China, the largest country in Asia and the most populated nation in the world, enjoys a rich cultural history unlike any other nation in the world. Most traditions and social practices in China date back to the medieval period, and these practices have been passed on through several generations, holding great importance and significance. With such a wealth of attractions on offer, it can be hard to know where to being in China, but from Hong Kong to Beijing.
Chinese traditions are derived from ancient scriptures, teachings of old scholars and local schools. Buddhism, Taoism, Confucianism and real life experiences contribute to modern philosophy, and the philosophy itself focuses on equality, unity, wisdom, harmony, benevolence and ethics. The Chinese believe in honouring their ancestors; historical attractions like the Ming Dynasty Tombs and the Terracotta Army not only reflect their love for the past, but also their passion for preservation.
Mandarin is recognised as the official language of China. It is bifurcated into simplified Chinese and traditional Chinese language, and it originated in the Shang Dynasty, during 11th-16th century BC. Mandarin contains approximately 80,000 words out of which only 30,000 are used for everyday communication, and you can learn more about the world’s most spoken language, dialect and scriptures at ancient villages like Hongcun, Zhang Guying, Likeng, Peitian and Danba.
Celebrations form an historic and essential part of Asian culture, and the Chinese observe the Spring Festival or the Chinese New Year on the first day of first lunar month (31st January, 2014). They welcome New Year by wishing everyone luck and good fortune, and it is not only celebrated in China but all over the world. From lantern shows on the shores of West Lake and Li River to huge feasts, visiting China during the New Year Festival will certainly be an unforgettable experience!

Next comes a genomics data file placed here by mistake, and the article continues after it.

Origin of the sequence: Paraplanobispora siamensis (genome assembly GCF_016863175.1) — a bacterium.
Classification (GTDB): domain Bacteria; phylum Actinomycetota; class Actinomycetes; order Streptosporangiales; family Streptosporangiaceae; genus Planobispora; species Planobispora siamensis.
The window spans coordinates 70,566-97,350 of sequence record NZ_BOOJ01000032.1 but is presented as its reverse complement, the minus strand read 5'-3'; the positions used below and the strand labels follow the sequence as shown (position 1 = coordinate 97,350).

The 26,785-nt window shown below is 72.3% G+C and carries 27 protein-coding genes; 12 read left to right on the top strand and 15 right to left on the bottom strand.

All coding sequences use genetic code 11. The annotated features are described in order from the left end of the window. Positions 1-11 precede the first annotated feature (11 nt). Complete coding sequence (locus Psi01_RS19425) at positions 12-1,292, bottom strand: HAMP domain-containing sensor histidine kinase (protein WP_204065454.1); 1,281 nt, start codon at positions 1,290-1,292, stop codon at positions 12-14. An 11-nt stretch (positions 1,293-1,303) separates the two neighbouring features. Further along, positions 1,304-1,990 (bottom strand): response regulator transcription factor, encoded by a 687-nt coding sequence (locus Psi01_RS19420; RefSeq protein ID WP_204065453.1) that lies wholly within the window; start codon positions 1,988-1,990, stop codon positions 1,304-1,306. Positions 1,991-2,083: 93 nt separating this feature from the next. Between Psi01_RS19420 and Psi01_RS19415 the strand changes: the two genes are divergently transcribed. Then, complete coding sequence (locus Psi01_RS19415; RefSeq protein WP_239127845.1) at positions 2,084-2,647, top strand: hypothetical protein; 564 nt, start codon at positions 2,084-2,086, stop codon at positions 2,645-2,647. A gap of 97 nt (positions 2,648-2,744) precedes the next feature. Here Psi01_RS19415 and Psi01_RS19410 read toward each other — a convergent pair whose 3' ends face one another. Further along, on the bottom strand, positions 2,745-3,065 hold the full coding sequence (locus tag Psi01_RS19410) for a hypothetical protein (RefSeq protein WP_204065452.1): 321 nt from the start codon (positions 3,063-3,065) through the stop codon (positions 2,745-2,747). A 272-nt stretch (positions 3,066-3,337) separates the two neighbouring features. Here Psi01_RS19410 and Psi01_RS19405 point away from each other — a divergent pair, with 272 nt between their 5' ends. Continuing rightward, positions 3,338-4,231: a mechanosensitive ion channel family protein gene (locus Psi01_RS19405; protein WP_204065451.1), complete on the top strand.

Chinese artists are specialists at calligraphy, sketching and wall paintings, and their art forms follow different techniques and mediums. Displayed in museums all over the world, Chinese painting is inspired by nature and legends, and you can get a glimpse of some of the most historical works of art at the Mogao Caves, National Palace Museum and Forbidden City Museum.
Martial Arts or Kung Fu is closely associated with Chinese culture, and it was the ancient art of warfare displaying contains different techniques for fighting. Martial arts is as spiritual as it is physical for the Chinese, and from physical conditioning to sound mental health and inner stamina, schools like Shaolin Tagou Wushu, Shaolin Epo Wushu and Longwu Kungfu Centre promote ancient techniques all over the world.
Traditional Chinese temples, houses, offices, monasteries and historical buildings are based on simple Asian architecture, featuring triangular tiled roofs, small brick houses, wooden frames, rectangular rooms, spacious yards and lush green gardens. The Great Wall of China is the largest manmade structure visible from space, and one of the country’s top tourist attractions that displays many elements of Chinese architecture. Stretching for over 5,500 miles, this spectacular feat of design and engineering is one of China’s most recognized cultural symbols.